Anti-Virus Scamming?

By way of The Daily Blog, a Networking Computer blog, Wired News muses aloud about the possibility that anti-virus companies aren’t doing enough to solve the e-mail virus problem.

I personally don’t worry about email viruses as I use Linux. And contrary to some opinion that the only reason why Linux systems aren’t effected is because they’re not used as much, the fact is that Linux systems are simply not prone to being infected except by social engineering types of viruses.

Because of the UNIX/LINUX system of having multiple users, a regular user simply cannot run a program that will infect the system files, unless he or she does it as the super user (root).

That’s not to say that there aren’t trojans available for Linux – but most of them are not really for Linux itself, but rather for programs that may run on top of Linux that have vulnerabilities. But even then, there are safeguards built in that MS products simply don’t have.

But don’t you dare believe it when people tell you that the only reason there aren’t more Linux viruses is because the market for Linux isn’t big enough to warrant writing them. That is simply not true and proves the person has a false understanding of how UNIX and LINUX work. Using LINUX can be a bit more difficult at first, but no more so than someone who switches from an automatic transmission to a standard transmission. Once you get the hang of it, it’s great!

An updated Linux system is hard to crack. And there have been some real advances in GUI’s lately, with KDE coming out with a great desktop recently! And it’s free!

Anyhow, the article at Wired News is worth reading if you’re into information about viruses and provides some interesting discussion material. One of their conclusions is that if folks just used text based email, many viruses would be inefective. Personally, I think this is a great idea – I dislike HTML email and prefer text based.

I don’t know how many HTML emails I receive where someone has tried to use some fancy font, and weird background colours to make it look ‘nice’ but at my end, it looks like garbage – not all monitors display colours the same way. And, in order to view the font that you used, I need to have it on my system as well. This isn’t likely if this is some new font you just downloaded because you think it looks nice.

Have fun!

6 thoughts on “Anti-Virus Scamming?”

  1. Yup. I run Suse Linux here at home, (I like Windowmaker better than KDE though) and do my mailreading for the most part on a remote server, using Pine. Ya don’t get more virus proof than that.

  2. Windowmaker and Pine! Sheesh, you’re more of a geek than I am! 🙂 But you’re ri ght – you’ll never get an email virus. I have to say I really like KDE – especially when trying to introduce Windoze users to Linux 🙂 But that’s the nice thing about Linux. Choice!

  3. Ok…forgive me if this is a stupid question from a windozer, but if you used plain text format for your emails, wouldn’t that prevent you from using hyper links in the text that point me to this plethora of informative and thought provoking stuff you post? And while you may be right that “Linux systems are simply not prone to being infected”, deploying a virus to effect a dos attack from Linux users would be like wetting yourself in a dark suit…you’d get a warm feeling but nobody would notice. Perhaps when Linux improves its market share such that it becomes a legitimate platform to launch from, its vulnerabilities will become more apparent.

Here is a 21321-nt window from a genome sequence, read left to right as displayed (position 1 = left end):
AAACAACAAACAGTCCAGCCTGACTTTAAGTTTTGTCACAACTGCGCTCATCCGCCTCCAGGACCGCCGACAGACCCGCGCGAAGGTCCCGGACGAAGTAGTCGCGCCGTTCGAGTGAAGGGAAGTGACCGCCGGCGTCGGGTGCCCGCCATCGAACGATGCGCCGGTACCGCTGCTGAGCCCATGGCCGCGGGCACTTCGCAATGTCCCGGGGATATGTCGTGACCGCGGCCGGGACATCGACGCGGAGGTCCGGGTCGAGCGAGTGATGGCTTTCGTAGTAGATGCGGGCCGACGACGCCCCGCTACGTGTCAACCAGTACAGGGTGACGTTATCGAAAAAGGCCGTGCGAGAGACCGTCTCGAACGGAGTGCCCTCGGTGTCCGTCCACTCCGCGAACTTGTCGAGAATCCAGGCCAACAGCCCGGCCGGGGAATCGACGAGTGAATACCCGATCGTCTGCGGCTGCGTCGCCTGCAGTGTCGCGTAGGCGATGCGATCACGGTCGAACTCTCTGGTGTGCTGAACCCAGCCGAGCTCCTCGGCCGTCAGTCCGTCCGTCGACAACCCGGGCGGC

4. To answer the first question – not necessarily. If the email application is set up to recognize hyper links, even if they are plain text, and can launch a browser, HTML is not required. In fact, all my emails are sent as plain text. There have been vulnerabilities in Linux – but generally speaking, they are fixed much faster. And what I was speaking of – email viruses specifically – are unlikely in Linux. it would take a lot more effort by the user to actually make the virus run. It has to be made executible for one thing, by the user. When you drop by, I can perhaps explain by showing you 🙂

    1. According to Forrester Research Inc. “Computing Infrastructures Senior Analyst Laura Koetzle finds that both Windows and Linux can be deployed securely. Microsoft Corp., however, fixes security problems the quickest…” 🙂 I recently went to a client’s place of business, installed a router and a new winbox complete with fresh antivirus software. As this customer has already experienced the misery of equipment failure due to malicious code, she asked me if she was now safe from viruses. I explained that if she kept her virus definitions and o/s patches updated she would be secure from almost everything. The only thing this configuration of equipment and software could not prevent was someone double-clicking an attachment. I’m not sure if she found any humour in that response. I did…I make part of my living off the ill-advised click of a mouse. An interesting article citing the above mentioned Forrester report is here: http://www.eweek.com/article2/0,1759,1557749,00.asp

  5. That’s an interesting article Rob – and the last phrase of the sentence is important too 😉 “which is a good thing, since it [Microsoft] also has the most major security holes.” I’m not sure about the quicker part from personal experience. I’d like to see some evidence for that – it could be true – but it hasn’t been what I’ve seen. The other problem with articles like this is what exactly are they comparing? Operating Systems? Are they including applications and programs that lay on top of the OS? And of course, are they comparing apples to oranges as in all Linux applications regardless of whether they are servers, work stations, etcs, to all deployments of Windows? It would make for a great discussion when you come by 🙂

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